I will try to explain.
This is something I want to run out next term. Obviously there are so many poems to chose from, once I started it was very hard to know where to stop, and this might continue to grow. We use a home-grown anthology in year 9 and generally try to have a clear focus. War, relationships, the future, growth… (now I want to compile a new one starting with Heaney’s Drowning Kittens…)
Still, I went for texts and writers I love. Hardy and Heaney, Shakespeare and Rosetti, Kay and Duffy…
So why these poems?
The two Sonnets are crucial to opening up a discussion. Shakespeare powerfully arguing for the everlasting nature of true love and a poem full of the richest figurative writing imaginable and Rosetti, seeming to speak from the same position until the volta introduces the shift and the move to selfless, rather than selfish love. Both are featured in the Edexcel IGCSE anthology which students may encounter in Year 11, though by then the shifts and changes in policy regarding these exams may well mean that the whole syllabus has been radically altered. Not to worry. Great poems deserve to be read.
Also in the anthology is Alice Walker’s Once Upon a Time. The poem looks at the effect of the loss of a loved one – a parent in this case and I have paired it with Heaney’s Digging, in my mind. Walker seems aware of the harshness of her childhood but ultimately sees the positive far outweigh the negatives – beatings happened, but he taught me “how”. Similarly, Heaney vows to “follow” his father. The close relationship (is there a better assonance and balance in all poetry than “snug as a gun”?) is clear, despite the obvious differences between father and son. Again, I hope to find much to discuss and develop in this idea.
Duffy and Kay are paired with two poems about or inspired by childhood. In Duffy’s poem the daughter tries to imagine her way into her mother’s mind and tries to imagine the life her mother led. She seems entranced by her mother’s youthful good looks, although the sense of possession found in the title hardly suggests a willingness to let go. Kay’s poem is all about imagination and childhood. The fragility of a childhood dream – an imaginary friend – which is both tragic and uplifting – I enjoy the grandiose lies of the cat burglar and sense of dissatisfaction with her father’s role as a Union Convenor. I think Kay is a wonderful poet to teach and share with young people and would eagerly teach the Adoption Papers as a single text if time and syllabus allowed. Maybe another time.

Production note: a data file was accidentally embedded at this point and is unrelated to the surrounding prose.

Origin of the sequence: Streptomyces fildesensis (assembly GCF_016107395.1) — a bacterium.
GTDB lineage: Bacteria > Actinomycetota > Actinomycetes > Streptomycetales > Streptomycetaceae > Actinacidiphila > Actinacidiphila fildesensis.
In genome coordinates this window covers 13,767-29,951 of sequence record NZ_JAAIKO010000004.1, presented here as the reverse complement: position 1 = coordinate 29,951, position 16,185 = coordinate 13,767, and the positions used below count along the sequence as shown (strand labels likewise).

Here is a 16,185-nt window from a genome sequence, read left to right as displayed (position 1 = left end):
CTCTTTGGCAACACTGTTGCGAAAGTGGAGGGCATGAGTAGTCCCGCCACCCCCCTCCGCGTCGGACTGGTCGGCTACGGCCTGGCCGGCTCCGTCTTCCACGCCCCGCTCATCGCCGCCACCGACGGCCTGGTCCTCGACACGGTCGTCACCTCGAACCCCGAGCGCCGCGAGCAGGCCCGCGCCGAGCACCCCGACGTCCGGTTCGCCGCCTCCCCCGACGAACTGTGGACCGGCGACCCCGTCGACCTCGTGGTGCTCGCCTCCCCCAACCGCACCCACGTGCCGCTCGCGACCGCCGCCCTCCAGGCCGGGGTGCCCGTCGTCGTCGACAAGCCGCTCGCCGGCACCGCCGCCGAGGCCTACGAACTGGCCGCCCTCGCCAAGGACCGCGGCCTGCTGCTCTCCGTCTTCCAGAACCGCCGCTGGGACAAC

Finally, Hardy. I simply adore Hardy and in the Emma poems, the treatment of loss and grief is unsurpassed. Here there is much scope for exploration of Hardy’s rather selfish conclusion as he views himself and his philosophies, but also for the treatment of the “woman”. How affectionate is this poem? Is he angry and confused? Expressing grief or wallowing in self pity?
I can’t wait to see how opinions differ. After all what is the point of teaching poetry if everyone meekly accepts a single interpretation?
This is an introduction for AS students, based on the teaching outline I wrote earlier on this site…
I hope it is useful.
frankenstein intro powerpoint to follow links.
One of the joys of a new job is the opportunity to spend the summer preparing new texts to deliver in new syllabii. This is my outline for Frankenstein at AS, for OCR. I am indebted to my predecessor who left a super SOW and have added my own ideas along the way. It will undoubtedly change as time passes and I will endeavour to update the powerpoint in due course.
I hope it is useful.